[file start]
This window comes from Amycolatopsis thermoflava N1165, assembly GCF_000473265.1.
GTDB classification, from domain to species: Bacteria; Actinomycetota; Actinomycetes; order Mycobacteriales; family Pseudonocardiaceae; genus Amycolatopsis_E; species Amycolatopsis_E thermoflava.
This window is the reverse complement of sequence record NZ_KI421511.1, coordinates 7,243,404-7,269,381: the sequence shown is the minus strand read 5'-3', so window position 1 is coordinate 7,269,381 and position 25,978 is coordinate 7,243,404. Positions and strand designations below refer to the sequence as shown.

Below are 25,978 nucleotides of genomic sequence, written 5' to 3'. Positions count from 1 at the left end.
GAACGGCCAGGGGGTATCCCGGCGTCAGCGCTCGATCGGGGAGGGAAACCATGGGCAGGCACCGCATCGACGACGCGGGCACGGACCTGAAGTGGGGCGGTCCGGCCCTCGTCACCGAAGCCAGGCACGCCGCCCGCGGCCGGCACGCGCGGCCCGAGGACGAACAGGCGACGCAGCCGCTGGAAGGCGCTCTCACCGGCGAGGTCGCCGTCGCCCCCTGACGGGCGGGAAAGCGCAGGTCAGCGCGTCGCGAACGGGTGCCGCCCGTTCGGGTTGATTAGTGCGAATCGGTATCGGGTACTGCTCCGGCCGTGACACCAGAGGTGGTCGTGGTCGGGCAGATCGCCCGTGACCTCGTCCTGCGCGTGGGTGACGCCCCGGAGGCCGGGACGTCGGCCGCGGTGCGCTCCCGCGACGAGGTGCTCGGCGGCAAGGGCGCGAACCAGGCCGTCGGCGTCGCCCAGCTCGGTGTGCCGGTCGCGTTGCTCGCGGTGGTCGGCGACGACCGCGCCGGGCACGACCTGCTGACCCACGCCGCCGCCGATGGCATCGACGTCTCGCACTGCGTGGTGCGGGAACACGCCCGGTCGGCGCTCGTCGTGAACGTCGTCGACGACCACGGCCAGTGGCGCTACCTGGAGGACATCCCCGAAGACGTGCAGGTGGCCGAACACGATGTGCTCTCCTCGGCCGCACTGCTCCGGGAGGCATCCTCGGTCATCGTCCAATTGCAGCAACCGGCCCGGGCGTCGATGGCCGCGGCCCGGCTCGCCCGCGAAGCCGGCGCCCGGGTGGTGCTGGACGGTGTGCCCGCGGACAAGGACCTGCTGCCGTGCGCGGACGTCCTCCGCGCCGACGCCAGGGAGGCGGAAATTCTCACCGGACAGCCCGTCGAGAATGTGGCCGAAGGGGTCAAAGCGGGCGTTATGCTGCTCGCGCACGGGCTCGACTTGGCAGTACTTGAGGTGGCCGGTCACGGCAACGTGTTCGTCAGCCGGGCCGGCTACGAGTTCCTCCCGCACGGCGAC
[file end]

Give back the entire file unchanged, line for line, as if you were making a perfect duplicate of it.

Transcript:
This window comes from Amycolatopsis thermoflava N1165, assembly GCF_000473265.1.
GTDB classification, from domain to species: Bacteria; Actinomycetota; Actinomycetes; order Mycobacteriales; family Pseudonocardiaceae; genus Amycolatopsis_E; species Amycolatopsis_E thermoflava.
This window is the reverse complement of sequence record NZ_KI421511.1, coordinates 7,243,404-7,269,381: the sequence shown is the minus strand read 5'-3', so window position 1 is coordinate 7,269,381 and position 25,978 is coordinate 7,243,404. Positions and strand designations below refer to the sequence as shown.

Below are 25,978 nucleotides of genomic sequence, written 5' to 3'. Positions count from 1 at the left end.
GAACGGCCAGGGGGTATCCCGGCGTCAGCGCTCGATCGGGGAGGGAAACCATGGGCAGGCACCGCATCGACGACGCGGGCACGGACCTGAAGTGGGGCGGTCCGGCCCTCGTCACCGAAGCCAGGCACGCCGCCCGCGGCCGGCACGCGCGGCCCGAGGACGAACAGGCGACGCAGCCGCTGGAAGGCGCTCTCACCGGCGAGGTCGCCGTCGCCCCCTGACGGGCGGGAAAGCGCAGGTCAGCGCGTCGCGAACGGGTGCCGCCCGTTCGGGTTGATTAGTGCGAATCGGTATCGGGTACTGCTCCGGCCGTGACACCAGAGGTGGTCGTGGTCGGGCAGATCGCCCGTGACCTCGTCCTGCGCGTGGGTGACGCCCCGGAGGCCGGGACGTCGGCCGCGGTGCGCTCCCGCGACGAGGTGCTCGGCGGCAAGGGCGCGAACCAGGCCGTCGGCGTCGCCCAGCTCGGTGTGCCGGTCGCGTTGCTCGCGGTGGTCGGCGACGACCGCGCCGGGCACGACCTGCTGACCCACGCCGCCGCCGATGGCATCGACGTCTCGCACTGCGTGGTGCGGGAACACGCCCGGTCGGCGCTCGTCGTGAACGTCGTCGACGACCACGGCCAGTGGCGCTACCTGGAGGACATCCCCGAAGACGTGCAGGTGGCCGAACACGATGTGCTCTCCTCGGCCGCACTGCTCCGGGAGGCATCCTCGGTCATCGTCCAATTGCAGCAACCGGCCCGGGCGTCGATGGCCGCGGCCCGGCTCGCCCGCGAAGCCGGCGCCCGGGTGGTGCTGGACGGTGTGCCCGCGGACAAGGACCTGCTGCCGTGCGCGGACGTCCTCCGCGCCGACGCCAGGGAGGCGGAAATTCTCACCGGACAGCCCGTCGAGAATGTGGCCGAAGGGGTCAAAGCGGGCGTTATGCTGCTCGCGCACGGGCTCGACTTGGCAGTACTTGAGGTGGCCGGTCACGGCAACGTGTTCGTCAGCCGGGCCGGCTACGAGTTCCTCCCGCACGGCGAC